This is useful as it reduces the amount of energy wasted during charging. Previously, extra power not used to charge the battery would be lost as heat, warming up your phone and reducing the longevity of the battery. By exerting more control over charging efficiency, less power is wasted, resulting in less heat. Qualcomm states that version 3.0 is up to 38 percent more efficiency than 2.0, which is a substantial energy saving.

Energy efficiency is really the major new feature with Quick Charge 3.0, but this is still very important as cooler batteries will last longer than hot ones.

3.0 vs 2.0 vs 1.0

Perhaps the best way to look at this is to compare the charging values between each of Qualcomm’s Quick Charge revisions.

 Quick Charge 3.0Quick Charge 2.0Quick Charge 1.0
Voltages3.2v - 20v dynamic5V / 9V/ 12V5V
Max Power18W18W10W
SoCsSnapdragon 820, 620, 618, 617, and 430 Snapdragon 200, 400, 410, 615, 800, 801, 805, 808 and 810Snapdragon 600

Here we can see that the amount of current offered by Quick Charge has remained relatively consistent, but increasing the charging voltage has helped allow for faster charge times. With 3.0, the range of voltages will allow for fast charging and better efficiency.

For smartphones, the actual maximum amount of power available has not really changed from Quick Charge 2.0’s 18W maximum. Newer 9V models will still take the same 18W peak power as before, although lower voltage batteries may receive a power boost, allowing them to charge up a little faster than before. But this all depends on the exact hardware.

quick-charge-3-0-available-chips

Importantly, Qualcomm has retained backwards compatibility with its 2.0 and 1.0 standards. As the power draw is handled on the smartphone side, you will safely receive the maximum amount of power for your device using any of the certified chargers. However, you won’t achieve full charging speeds if you try charging newer phones with older lower power chargers.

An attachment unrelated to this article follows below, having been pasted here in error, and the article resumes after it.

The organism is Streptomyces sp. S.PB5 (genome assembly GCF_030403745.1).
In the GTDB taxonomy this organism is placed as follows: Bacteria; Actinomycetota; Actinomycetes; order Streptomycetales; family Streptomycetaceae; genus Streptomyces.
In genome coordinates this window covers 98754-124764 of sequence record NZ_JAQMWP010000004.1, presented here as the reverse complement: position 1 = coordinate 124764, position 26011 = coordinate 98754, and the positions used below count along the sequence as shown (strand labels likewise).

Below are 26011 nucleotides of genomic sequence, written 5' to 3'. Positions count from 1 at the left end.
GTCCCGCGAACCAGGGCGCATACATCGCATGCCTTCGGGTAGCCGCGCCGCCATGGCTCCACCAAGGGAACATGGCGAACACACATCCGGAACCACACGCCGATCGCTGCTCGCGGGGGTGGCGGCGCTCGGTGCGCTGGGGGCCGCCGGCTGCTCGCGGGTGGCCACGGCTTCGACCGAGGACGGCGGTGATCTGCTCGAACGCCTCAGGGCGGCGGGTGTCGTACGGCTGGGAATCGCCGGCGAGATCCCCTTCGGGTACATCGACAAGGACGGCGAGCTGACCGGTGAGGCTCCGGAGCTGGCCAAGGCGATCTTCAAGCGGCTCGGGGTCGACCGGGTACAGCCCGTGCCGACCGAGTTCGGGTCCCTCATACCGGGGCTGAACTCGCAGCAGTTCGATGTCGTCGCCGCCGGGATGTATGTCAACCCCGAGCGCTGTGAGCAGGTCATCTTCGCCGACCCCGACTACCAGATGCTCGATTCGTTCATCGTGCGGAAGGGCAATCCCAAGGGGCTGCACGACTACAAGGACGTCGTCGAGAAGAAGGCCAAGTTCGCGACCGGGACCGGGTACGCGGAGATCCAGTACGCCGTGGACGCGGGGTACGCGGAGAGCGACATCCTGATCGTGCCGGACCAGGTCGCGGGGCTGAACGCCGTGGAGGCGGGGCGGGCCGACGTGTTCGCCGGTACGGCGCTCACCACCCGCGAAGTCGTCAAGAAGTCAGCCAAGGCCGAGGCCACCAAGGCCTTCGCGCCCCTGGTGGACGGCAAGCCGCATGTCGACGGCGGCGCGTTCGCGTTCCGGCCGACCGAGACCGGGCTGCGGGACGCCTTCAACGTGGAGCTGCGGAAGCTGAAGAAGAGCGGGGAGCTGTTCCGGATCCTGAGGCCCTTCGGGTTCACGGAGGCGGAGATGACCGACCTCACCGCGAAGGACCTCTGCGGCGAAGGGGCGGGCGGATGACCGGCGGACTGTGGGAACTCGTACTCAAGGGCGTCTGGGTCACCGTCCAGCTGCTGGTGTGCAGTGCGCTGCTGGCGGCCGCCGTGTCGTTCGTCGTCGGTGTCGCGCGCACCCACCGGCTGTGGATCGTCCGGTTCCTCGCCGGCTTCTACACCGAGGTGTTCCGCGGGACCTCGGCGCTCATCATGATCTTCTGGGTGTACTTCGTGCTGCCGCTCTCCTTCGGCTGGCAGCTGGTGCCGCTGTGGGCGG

Although Qualcomm supports Quick Charge in all of its new SoCs, it is still up to smartphone and tablet manufacturers to implement the specific circuitry required to make full use of the fastest charging speeds available. Keep an eye out for Quick Charge 3.0 devices appearing in early 2016.

  • JaggedXJ

    First paragraph under Quick Charge 3.0 heading: first and third instance of “increase”, you mean decrease. Second instance is ambiguous. All three could just as easily be changed to “improvement”.
    Hire a bleeping copy editor…

    • Shirley Walter

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    • Gibbs

      lol, didn’t notice it!
      they still haven’t changed it :S

      • Yadwinder Gill

        There are other grammatical errors too.

  • Guaire

    Snapdragon 618 and 620 featured Quick Charge 2.0 according to official pages.

  • Steven Yan

    I have found that Tronsmart have released their Quick Charge 3.0 Charger. Really amazing:http://www.tronsmart.com/news/tronsmart-quick-charge-30-wall-charger-released This is the need of the day. I LOVE quick charger!

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  • So where does Motorola’s Turbo Power 25 charger for the Moto X Pure fit in with Qualcomm’s Quick Charge? It can do 5V at 2.85A (15W), 9V at 2.85A (25W) and 12V at 2.15A (25W) which exceeds Qualcomm’s stated specs, though I heard it is Quick Charge 2.0 certified. Of course the Pure has the Snapdragon 808 which has the Quick Charge 2.0 but did Motorola do something proprietary to make it accept higher wattages?